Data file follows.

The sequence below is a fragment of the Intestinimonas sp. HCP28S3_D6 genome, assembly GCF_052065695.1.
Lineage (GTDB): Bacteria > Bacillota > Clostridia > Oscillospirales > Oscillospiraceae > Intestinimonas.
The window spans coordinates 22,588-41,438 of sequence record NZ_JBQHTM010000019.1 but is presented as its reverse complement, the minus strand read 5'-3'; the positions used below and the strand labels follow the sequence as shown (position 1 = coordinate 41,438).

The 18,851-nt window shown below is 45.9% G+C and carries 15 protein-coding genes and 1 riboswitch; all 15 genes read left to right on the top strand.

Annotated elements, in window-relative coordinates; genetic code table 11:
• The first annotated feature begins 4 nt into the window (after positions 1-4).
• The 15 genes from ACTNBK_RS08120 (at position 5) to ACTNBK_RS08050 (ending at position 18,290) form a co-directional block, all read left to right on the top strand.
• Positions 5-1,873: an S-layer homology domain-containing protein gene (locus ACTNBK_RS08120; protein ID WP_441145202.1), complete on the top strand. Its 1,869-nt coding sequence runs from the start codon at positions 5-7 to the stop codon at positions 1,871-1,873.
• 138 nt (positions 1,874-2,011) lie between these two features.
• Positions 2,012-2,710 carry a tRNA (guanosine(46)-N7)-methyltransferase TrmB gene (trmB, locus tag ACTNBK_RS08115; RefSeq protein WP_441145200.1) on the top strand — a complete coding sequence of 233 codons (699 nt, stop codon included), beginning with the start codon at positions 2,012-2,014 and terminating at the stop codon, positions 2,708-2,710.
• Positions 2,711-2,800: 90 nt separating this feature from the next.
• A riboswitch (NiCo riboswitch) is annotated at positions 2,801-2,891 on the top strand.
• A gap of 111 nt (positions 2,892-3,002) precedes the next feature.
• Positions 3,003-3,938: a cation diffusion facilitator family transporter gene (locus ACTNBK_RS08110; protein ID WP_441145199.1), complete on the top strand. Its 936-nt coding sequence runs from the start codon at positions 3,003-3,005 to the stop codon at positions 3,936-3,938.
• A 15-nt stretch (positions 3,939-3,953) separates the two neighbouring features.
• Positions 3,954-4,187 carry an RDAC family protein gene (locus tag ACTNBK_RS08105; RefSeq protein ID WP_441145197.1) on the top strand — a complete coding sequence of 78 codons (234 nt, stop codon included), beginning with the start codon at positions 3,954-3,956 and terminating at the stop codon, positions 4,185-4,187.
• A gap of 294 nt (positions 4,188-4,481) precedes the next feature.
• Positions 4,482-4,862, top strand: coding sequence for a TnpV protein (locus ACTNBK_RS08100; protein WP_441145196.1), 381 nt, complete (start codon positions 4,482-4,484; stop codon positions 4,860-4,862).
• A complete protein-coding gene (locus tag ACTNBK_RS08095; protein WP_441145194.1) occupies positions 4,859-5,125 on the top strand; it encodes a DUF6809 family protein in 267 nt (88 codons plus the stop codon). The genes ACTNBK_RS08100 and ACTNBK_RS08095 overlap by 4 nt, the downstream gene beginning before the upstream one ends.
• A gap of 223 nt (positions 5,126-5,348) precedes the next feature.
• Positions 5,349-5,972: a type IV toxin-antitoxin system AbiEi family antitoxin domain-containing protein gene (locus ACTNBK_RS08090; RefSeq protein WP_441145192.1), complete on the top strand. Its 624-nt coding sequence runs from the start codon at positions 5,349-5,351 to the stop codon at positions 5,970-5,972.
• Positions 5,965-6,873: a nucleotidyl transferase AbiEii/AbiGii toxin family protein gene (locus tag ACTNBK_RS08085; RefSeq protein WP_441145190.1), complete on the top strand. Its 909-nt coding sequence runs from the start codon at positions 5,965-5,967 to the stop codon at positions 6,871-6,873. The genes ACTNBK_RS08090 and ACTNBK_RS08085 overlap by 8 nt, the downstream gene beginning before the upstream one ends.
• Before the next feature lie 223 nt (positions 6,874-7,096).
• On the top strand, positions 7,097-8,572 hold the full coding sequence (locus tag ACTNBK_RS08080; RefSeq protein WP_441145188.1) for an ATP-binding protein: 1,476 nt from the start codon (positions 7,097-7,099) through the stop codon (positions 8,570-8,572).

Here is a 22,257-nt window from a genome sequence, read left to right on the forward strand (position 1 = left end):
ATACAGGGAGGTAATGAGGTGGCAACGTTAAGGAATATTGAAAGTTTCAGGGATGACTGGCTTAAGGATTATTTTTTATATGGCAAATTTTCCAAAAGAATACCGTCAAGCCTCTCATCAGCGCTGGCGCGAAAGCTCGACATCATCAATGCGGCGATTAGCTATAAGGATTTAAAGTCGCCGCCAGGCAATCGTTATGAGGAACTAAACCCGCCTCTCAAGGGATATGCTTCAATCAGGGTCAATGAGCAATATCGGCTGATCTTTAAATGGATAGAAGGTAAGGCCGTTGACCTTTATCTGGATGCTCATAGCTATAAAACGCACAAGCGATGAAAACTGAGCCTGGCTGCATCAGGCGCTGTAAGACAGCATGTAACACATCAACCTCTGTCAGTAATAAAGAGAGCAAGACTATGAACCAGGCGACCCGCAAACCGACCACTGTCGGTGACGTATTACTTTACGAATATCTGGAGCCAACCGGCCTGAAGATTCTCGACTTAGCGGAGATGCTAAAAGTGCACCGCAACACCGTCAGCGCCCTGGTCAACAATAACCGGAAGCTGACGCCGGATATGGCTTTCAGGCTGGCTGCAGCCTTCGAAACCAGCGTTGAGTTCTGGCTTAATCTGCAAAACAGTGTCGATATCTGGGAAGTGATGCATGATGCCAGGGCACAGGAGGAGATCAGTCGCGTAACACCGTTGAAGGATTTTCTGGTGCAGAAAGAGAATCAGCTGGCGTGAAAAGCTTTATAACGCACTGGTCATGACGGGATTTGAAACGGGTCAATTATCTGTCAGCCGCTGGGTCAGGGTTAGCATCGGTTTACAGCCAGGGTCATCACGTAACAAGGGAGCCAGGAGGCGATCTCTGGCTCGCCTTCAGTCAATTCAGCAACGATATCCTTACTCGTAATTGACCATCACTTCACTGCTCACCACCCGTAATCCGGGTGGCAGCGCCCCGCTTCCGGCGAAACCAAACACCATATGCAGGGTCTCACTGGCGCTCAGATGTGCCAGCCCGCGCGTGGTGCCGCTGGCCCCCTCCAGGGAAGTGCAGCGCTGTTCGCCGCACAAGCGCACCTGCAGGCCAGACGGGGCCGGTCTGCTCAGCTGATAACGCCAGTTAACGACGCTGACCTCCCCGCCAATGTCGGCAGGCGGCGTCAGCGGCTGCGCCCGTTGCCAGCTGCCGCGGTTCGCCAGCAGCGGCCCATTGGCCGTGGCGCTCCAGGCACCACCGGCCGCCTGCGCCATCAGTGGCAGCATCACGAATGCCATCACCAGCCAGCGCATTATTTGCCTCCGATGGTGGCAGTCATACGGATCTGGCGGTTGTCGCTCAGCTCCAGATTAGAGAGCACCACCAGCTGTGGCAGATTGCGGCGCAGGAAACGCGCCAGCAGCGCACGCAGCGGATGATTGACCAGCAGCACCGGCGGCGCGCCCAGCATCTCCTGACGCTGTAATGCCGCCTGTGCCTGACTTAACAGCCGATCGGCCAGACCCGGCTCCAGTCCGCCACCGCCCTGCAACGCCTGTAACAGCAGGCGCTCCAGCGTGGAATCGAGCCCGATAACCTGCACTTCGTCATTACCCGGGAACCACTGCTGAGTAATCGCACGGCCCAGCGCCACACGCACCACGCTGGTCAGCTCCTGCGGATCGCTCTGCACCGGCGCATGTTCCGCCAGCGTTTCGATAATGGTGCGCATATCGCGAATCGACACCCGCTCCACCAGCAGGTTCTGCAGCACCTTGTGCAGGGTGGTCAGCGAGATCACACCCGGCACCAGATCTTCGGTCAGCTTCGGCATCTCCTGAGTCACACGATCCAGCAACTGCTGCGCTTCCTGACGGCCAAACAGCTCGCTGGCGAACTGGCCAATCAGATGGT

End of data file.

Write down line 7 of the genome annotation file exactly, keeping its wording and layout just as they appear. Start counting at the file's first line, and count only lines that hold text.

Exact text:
• The 15 genes from ACTNBK_RS08120 (at position 5) to ACTNBK_RS08050 (ending at position 18,290) form a co-directional block, all read left to right on the top strand.